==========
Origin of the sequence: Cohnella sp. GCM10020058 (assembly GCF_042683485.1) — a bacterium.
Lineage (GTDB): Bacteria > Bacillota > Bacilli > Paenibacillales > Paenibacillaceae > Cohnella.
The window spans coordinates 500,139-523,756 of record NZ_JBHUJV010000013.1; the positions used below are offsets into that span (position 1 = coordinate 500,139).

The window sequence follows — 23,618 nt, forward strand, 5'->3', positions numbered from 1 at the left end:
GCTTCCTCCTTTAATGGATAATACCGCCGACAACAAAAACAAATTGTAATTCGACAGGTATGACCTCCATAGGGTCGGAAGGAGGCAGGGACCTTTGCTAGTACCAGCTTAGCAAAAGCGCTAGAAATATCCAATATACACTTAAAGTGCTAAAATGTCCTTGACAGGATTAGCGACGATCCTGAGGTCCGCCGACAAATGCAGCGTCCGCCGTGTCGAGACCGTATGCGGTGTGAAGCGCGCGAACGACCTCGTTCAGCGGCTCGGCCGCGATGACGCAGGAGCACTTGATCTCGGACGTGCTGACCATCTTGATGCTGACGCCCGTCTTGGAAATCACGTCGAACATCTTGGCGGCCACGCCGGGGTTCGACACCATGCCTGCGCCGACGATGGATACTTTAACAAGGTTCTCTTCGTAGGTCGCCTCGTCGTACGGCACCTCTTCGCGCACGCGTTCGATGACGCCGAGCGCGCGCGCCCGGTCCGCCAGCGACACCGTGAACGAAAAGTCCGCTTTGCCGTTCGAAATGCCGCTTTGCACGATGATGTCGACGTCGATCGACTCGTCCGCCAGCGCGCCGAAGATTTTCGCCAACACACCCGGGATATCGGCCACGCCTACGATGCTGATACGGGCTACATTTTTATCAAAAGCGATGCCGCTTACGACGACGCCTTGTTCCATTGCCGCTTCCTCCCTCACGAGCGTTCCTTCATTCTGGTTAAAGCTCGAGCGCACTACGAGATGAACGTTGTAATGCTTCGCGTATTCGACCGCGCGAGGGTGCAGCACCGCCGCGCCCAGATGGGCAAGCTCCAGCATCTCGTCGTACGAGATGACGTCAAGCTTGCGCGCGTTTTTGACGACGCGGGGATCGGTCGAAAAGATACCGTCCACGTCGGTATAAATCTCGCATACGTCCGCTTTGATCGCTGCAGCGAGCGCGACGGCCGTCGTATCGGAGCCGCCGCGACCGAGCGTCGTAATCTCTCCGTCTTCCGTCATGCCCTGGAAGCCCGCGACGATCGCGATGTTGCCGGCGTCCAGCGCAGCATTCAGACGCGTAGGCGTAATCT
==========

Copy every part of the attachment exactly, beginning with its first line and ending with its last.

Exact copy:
Origin of the sequence: Cohnella sp. GCM10020058 (assembly GCF_042683485.1) — a bacterium.
Lineage (GTDB): Bacteria > Bacillota > Bacilli > Paenibacillales > Paenibacillaceae > Cohnella.
The window spans coordinates 500,139-523,756 of record NZ_JBHUJV010000013.1; the positions used below are offsets into that span (position 1 = coordinate 500,139).

The window sequence follows — 23,618 nt, forward strand, 5'->3', positions numbered from 1 at the left end:
GCTTCCTCCTTTAATGGATAATACCGCCGACAACAAAAACAAATTGTAATTCGACAGGTATGACCTCCATAGGGTCGGAAGGAGGCAGGGACCTTTGCTAGTACCAGCTTAGCAAAAGCGCTAGAAATATCCAATATACACTTAAAGTGCTAAAATGTCCTTGACAGGATTAGCGACGATCCTGAGGTCCGCCGACAAATGCAGCGTCCGCCGTGTCGAGACCGTATGCGGTGTGAAGCGCGCGAACGACCTCGTTCAGCGGCTCGGCCGCGATGACGCAGGAGCACTTGATCTCGGACGTGCTGACCATCTTGATGCTGACGCCCGTCTTGGAAATCACGTCGAACATCTTGGCGGCCACGCCGGGGTTCGACACCATGCCTGCGCCGACGATGGATACTTTAACAAGGTTCTCTTCGTAGGTCGCCTCGTCGTACGGCACCTCTTCGCGCACGCGTTCGATGACGCCGAGCGCGCGCGCCCGGTCCGCCAGCGACACCGTGAACGAAAAGTCCGCTTTGCCGTTCGAAATGCCGCTTTGCACGATGATGTCGACGTCGATCGACTCGTCCGCCAGCGCGCCGAAGATTTTCGCCAACACACCCGGGATATCGGCCACGCCTACGATGCTGATACGGGCTACATTTTTATCAAAAGCGATGCCGCTTACGACGACGCCTTGTTCCATTGCCGCTTCCTCCCTCACGAGCGTTCCTTCATTCTGGTTAAAGCTCGAGCGCACTACGAGATGAACGTTGTAATGCTTCGCGTATTCGACCGCGCGAGGGTGCAGCACCGCCGCGCCCAGATGGGCAAGCTCCAGCATCTCGTCGTACGAGATGACGTCAAGCTTGCGCGCGTTTTTGACGACGCGGGGATCGGTCGAAAAGATACCGTCCACGTCGGTATAAATCTCGCATACGTCCGCTTTGATCGCTGCAGCGAGCGCGACGGCCGTCGTATCGGAGCCGCCGCGACCGAGCGTCGTAATCTCTCCGTCTTCCGTCATGCCCTGGAAGCCCGCGACGATCGCGATGTTGCCGGCGTCCAGCGCAGCATTCAGACGCGTAGGCGTAATCT